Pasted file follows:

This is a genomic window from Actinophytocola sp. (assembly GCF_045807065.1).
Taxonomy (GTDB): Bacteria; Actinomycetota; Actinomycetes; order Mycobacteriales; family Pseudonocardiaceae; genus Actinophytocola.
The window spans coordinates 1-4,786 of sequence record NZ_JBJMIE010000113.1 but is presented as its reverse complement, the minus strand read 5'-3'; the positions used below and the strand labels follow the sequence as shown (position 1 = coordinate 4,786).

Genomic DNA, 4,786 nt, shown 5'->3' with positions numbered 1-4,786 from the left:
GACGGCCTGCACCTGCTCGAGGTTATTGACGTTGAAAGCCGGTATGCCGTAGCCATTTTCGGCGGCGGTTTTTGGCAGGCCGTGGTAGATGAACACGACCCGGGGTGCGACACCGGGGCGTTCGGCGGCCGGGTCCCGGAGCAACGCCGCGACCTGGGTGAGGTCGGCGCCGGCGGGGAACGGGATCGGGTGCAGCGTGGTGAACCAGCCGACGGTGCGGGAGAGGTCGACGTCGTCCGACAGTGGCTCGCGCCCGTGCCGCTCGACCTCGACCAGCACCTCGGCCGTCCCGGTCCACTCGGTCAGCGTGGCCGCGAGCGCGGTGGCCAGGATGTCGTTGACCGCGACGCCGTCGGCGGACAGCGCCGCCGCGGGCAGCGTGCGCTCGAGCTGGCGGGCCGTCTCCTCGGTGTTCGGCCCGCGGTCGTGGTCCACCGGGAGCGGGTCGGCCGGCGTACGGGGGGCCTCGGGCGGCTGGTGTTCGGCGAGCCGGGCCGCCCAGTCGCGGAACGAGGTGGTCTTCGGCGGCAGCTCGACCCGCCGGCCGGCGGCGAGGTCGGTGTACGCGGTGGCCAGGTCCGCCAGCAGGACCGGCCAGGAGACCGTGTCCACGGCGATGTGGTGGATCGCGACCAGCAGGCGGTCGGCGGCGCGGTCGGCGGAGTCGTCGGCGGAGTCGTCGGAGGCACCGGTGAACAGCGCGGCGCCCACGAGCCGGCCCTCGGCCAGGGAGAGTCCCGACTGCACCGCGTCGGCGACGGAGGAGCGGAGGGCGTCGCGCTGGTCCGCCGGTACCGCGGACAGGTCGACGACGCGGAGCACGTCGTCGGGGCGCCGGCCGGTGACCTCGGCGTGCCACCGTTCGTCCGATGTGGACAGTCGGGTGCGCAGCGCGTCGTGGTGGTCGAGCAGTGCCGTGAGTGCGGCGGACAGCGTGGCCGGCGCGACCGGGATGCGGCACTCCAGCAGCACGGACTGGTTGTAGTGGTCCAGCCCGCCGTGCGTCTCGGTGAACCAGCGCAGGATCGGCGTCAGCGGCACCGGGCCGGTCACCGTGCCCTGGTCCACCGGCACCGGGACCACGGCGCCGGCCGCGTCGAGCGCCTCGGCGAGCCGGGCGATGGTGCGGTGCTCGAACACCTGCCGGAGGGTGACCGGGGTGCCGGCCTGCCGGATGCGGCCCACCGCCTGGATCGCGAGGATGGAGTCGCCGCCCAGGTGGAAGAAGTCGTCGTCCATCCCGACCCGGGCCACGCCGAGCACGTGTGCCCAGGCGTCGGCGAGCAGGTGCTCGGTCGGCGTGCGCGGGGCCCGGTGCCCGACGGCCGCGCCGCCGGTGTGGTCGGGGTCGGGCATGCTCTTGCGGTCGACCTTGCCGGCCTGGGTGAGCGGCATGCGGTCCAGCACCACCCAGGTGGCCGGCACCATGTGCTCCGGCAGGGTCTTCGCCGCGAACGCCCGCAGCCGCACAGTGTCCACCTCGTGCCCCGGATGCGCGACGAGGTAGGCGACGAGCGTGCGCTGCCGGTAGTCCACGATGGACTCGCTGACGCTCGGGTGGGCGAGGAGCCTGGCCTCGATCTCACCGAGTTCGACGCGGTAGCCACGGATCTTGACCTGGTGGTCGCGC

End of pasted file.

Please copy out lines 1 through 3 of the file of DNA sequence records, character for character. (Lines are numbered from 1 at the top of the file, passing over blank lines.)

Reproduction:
This is a genomic window from Actinophytocola sp. (assembly GCF_045807065.1).
Taxonomy (GTDB): Bacteria; Actinomycetota; Actinomycetes; order Mycobacteriales; family Pseudonocardiaceae; genus Actinophytocola.
The window spans coordinates 1-4,786 of sequence record NZ_JBJMIE010000113.1 but is presented as its reverse complement, the minus strand read 5'-3'; the positions used below and the strand labels follow the sequence as shown (position 1 = coordinate 4,786).